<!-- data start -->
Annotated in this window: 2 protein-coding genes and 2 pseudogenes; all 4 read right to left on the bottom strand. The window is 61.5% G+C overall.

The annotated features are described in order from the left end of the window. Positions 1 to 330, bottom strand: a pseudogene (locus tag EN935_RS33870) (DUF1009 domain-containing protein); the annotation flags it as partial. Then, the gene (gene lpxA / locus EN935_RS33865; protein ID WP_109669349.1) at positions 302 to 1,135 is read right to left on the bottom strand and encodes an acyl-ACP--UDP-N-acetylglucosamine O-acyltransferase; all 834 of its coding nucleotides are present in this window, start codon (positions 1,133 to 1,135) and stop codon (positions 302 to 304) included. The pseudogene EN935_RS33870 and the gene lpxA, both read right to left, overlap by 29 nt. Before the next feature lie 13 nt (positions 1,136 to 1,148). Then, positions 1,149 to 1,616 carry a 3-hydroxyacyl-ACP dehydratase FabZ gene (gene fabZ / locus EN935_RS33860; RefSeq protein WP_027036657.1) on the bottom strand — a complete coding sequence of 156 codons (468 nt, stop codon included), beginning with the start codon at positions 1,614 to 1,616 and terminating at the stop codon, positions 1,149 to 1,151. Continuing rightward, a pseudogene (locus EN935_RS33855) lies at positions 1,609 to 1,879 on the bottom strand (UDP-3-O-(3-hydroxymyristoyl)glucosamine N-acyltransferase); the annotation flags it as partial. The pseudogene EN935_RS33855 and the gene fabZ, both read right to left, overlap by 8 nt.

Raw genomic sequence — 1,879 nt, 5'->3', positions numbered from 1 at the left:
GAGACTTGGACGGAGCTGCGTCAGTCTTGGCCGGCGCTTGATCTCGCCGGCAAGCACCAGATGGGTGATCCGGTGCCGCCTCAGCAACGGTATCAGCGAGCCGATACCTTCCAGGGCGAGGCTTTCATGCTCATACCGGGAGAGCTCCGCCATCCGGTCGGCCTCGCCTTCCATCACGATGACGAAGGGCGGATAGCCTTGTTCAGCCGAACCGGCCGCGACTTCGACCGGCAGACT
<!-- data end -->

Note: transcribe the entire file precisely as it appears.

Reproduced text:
Annotated in this window: 2 protein-coding genes and 2 pseudogenes; all 4 read right to left on the bottom strand. The window is 61.5% G+C overall.

The annotated features are described in order from the left end of the window. Positions 1 to 330, bottom strand: a pseudogene (locus tag EN935_RS33870) (DUF1009 domain-containing protein); the annotation flags it as partial. Then, the gene (gene lpxA / locus EN935_RS33865; protein ID WP_109669349.1) at positions 302 to 1,135 is read right to left on the bottom strand and encodes an acyl-ACP--UDP-N-acetylglucosamine O-acyltransferase; all 834 of its coding nucleotides are present in this window, start codon (positions 1,133 to 1,135) and stop codon (positions 302 to 304) included. The pseudogene EN935_RS33870 and the gene lpxA, both read right to left, overlap by 29 nt. Before the next feature lie 13 nt (positions 1,136 to 1,148). Then, positions 1,149 to 1,616 carry a 3-hydroxyacyl-ACP dehydratase FabZ gene (gene fabZ / locus EN935_RS33860; RefSeq protein WP_027036657.1) on the bottom strand — a complete coding sequence of 156 codons (468 nt, stop codon included), beginning with the start codon at positions 1,614 to 1,616 and terminating at the stop codon, positions 1,149 to 1,151. Continuing rightward, a pseudogene (locus EN935_RS33855) lies at positions 1,609 to 1,879 on the bottom strand (UDP-3-O-(3-hydroxymyristoyl)glucosamine N-acyltransferase); the annotation flags it as partial. The pseudogene EN935_RS33855 and the gene fabZ, both read right to left, overlap by 8 nt.

Raw genomic sequence — 1,879 nt, 5'->3', positions numbered from 1 at the left:
GAGACTTGGACGGAGCTGCGTCAGTCTTGGCCGGCGCTTGATCTCGCCGGCAAGCACCAGATGGGTGATCCGGTGCCGCCTCAGCAACGGTATCAGCGAGCCGATACCTTCCAGGGCGAGGCTTTCATGCTCATACCGGGAGAGCTCCGCCATCCGGTCGGCCTCGCCTTCCATCACGATGACGAAGGGCGGATAGCCTTGTTCAGCCGAACCGGCCGCGACTTCGACCGGCAGACT